The robotics revolution won't just provide mechanical helpers for humanity - it's creating a new class of collaborators that will help take human culture to new heights.
The Robotronica line-up includes the first-ever Australian performance of Shimon Robot & Friends, a human-robot band fronted by a jazz-improvising, marimba-playing robot.
Media had a sneak peek of the performance at a press conference at QUT today.
Robotronica creative director Jonathan Parsons said Shimon was the brainchild of Professor Gil Weinberg, the founding director of Georgia Tech's Centre for Music Technology in Atlanta USA.
"Professor Weinberg's international research hub is at the cutting edge of art and science - its robotic musicianship research and development is literally redefining the way we create, perform, listen to and consume music," Mr Parsons said.
"Shimon Robot & Friends has stunned international audiences and we're really pleased to offer Australians the chance to enjoy a performance unlike anything they've seen before."
The band's talented drummer, Jason Barnes, demonstrated to media his robotic prosthetic arm, which allows him to drum faster than any other human.
Mr Parsons said a major Robotronica theme was exploration of the future nexus between high-tech robotics and the human body, and robotic augmentation of human capabilities.
Robotronica is presenting a rare, real-world chance to meet people who have actually become 'cyborgs' - all human but part robot - as well as the sophisticated, autonomous robots that interact with humans in fields from health and industry to the arts and environment.
Robotronica features mind-boggling examples of the marriage of cutting edge robotic technology with human endeavour:
•The man who hears colour: Neil Harbisson, the world's first certified cyborg has a cybernetic sensor system, looking like an antenna, permanently implanted in his head. Mr Harbisson is an artist who can see only in grey scale but his cybernetic antenna allows him to perceive colour as sound - the busier the colour pattern, the more notes he hears in his head.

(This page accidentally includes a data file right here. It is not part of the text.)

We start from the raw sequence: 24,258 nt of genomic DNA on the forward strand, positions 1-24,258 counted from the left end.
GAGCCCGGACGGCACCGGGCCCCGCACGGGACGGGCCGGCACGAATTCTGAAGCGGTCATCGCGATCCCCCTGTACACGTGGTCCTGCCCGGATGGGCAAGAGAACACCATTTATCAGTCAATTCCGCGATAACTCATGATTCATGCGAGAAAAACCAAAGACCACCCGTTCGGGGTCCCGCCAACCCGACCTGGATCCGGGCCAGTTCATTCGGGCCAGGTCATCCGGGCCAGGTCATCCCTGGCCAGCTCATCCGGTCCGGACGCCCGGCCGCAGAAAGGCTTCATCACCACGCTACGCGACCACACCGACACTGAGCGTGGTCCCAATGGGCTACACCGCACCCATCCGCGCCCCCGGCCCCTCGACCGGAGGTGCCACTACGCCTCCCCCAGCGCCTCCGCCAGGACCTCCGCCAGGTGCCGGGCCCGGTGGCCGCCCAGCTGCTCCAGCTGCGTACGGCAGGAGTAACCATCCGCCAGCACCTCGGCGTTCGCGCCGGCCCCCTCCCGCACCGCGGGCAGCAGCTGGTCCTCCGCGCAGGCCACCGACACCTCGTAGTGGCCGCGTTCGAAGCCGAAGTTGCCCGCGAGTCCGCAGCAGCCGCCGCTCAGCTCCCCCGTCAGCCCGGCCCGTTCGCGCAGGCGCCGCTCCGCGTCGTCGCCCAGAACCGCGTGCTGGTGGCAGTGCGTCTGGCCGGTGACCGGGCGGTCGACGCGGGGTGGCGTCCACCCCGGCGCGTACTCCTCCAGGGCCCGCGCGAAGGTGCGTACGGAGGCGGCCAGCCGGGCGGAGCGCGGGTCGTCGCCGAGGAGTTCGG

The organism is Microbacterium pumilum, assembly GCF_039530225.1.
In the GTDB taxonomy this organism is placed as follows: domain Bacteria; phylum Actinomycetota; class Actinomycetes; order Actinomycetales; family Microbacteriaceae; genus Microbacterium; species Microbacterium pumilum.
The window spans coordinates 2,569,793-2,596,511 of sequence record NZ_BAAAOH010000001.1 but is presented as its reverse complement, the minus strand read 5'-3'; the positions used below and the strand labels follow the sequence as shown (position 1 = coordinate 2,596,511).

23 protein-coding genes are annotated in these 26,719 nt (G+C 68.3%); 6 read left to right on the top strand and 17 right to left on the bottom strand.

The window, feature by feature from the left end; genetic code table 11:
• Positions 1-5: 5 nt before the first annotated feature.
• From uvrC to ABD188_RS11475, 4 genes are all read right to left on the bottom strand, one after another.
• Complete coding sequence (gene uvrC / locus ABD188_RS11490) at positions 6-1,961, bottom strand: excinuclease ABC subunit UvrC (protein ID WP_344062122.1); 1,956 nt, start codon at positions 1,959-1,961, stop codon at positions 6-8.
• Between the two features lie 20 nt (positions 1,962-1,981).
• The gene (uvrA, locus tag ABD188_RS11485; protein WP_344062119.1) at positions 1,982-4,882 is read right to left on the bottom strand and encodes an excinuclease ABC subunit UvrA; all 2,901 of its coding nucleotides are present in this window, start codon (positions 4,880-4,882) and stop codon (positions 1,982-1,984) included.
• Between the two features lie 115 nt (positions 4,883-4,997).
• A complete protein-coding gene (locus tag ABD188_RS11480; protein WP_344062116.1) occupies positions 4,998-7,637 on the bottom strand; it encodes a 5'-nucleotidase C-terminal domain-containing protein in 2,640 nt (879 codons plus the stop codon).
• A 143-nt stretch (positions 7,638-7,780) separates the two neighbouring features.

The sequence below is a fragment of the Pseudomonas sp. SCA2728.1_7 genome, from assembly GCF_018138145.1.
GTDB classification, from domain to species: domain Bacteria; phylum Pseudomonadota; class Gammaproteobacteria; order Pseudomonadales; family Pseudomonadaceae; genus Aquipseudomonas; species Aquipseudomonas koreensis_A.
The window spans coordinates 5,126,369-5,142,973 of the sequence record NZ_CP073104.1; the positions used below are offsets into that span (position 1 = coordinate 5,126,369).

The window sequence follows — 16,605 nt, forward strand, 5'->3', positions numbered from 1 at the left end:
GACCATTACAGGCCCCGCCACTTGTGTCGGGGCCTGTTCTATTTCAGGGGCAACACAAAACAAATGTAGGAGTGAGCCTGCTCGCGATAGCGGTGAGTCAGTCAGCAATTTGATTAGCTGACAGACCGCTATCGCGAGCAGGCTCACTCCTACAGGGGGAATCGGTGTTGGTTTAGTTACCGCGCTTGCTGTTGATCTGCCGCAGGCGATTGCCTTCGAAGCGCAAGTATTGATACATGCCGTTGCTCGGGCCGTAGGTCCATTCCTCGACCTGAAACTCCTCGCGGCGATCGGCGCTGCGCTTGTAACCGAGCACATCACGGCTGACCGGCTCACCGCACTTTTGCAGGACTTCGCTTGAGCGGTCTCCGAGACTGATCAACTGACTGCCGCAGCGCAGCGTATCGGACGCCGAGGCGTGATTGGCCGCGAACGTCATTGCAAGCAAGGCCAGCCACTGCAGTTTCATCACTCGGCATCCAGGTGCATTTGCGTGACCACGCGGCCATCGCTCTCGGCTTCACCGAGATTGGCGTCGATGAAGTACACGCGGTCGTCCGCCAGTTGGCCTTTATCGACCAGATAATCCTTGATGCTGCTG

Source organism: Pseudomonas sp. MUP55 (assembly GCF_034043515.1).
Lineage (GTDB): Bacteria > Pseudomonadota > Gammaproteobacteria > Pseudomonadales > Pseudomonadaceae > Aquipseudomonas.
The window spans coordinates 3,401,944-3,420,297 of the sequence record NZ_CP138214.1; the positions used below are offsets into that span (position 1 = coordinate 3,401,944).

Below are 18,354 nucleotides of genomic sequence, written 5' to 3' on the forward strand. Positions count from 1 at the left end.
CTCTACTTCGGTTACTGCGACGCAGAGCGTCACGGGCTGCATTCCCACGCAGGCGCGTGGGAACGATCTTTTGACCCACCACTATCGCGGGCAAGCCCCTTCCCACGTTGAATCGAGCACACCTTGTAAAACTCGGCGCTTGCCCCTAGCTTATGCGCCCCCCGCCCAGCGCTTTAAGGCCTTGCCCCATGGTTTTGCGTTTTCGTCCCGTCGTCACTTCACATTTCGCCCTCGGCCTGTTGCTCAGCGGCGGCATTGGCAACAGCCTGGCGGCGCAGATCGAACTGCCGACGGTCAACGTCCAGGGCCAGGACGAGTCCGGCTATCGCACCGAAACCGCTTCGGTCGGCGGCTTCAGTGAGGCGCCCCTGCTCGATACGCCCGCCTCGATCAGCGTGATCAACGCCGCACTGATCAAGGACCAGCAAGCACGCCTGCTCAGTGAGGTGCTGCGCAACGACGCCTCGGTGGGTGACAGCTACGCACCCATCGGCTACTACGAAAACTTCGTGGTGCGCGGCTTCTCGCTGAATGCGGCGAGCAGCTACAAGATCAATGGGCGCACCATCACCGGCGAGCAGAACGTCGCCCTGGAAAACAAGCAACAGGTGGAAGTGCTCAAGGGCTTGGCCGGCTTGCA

•The cool and groovy robot Shimon Robot & Friends: Shimon, all the way from Georgia Tech in the US, is a big-eyed robot that plays improvised percussion on the marimba alongside its fellow human musos. Shimon not only plays in perfect harmony with the humans, it also 'grooves' in time to the music just like a flesh and blood jazz aficionado. The band recently premiered at the Lincoln Centre in Washington DC.
•The three-sticked drummer: Jason Barnes plays with Shimon Robot & Friends. He is fitted with a robotic arm that can hold two drumsticks. He is not only the fastest drummer in the world but the most able to play complex percussion: one robotic stick is controlled by Mr Barnes' arm electronically through electromyography (EMG) muscle sensors and the other stick "listens" to the music being played and improvises.
•The Robotronica finale extravaganza - DeepBlue and the Perff Bots, featuring the local human orchestra DeepBlue for the first time sharing the stage with over 40 robots. The performance is the result of a collaboration between staff and students across QUT's Science and Engineering Faculty and Creative Industries Faculty. The performance explores the relationships between humans and their machines and features Australia's first trapeze robot, the Acrobot joining a human circus trapeze artist to strut and swing their stuff.
Robotronica visitors will see and hear all of this and more in an unmissable grand finale when 40 colourful robots dance, turn, clap, light up and generally amaze from 6pm.
For the kids there are plenty of free robotic games and activities to fascinate and inspire them into the world of science, maths and technology. They will be able to try their hand at:
•The cute, pint-sized Nao robots which will perform every hour on the hour on the stage
•Pinokio - a curious, friendly robotic desk lamp out to get your attention
•Trunc - a shy robotic ball loaded with personality
•Games galore - Robot sumo wars, a mini quadcopter obstacle course and the aquabot environmental challenge.
•Robot Story Time - Radius the humanoid robot uses voice and gestures to tell various stories.
•Aquabot Environmental Challenge - All ages can try their hand at piloting a remotely operated underwater robot.
•Go figure this mix of humour and poignancy in Australia's first 'kerbside collection' robot. It's a roboticised installation from a deceased estate, called the Hard Rubbish All-Terrain Vehicle, which will meander through the crowd from 1pm to 6pm.
•Keynote talks from leading roboticists will be held throughout the day. Many of these talks, as well as the Shimon Robot & Friends concert will be live streamed to the outdoor main stage screens.
Kate Haggman, QUT Media, 07 3138 0358 or firstname.lastname@example.org
After hours Rose Trapnell, QUT Media team leader, 0407 585 901 or email@example.com.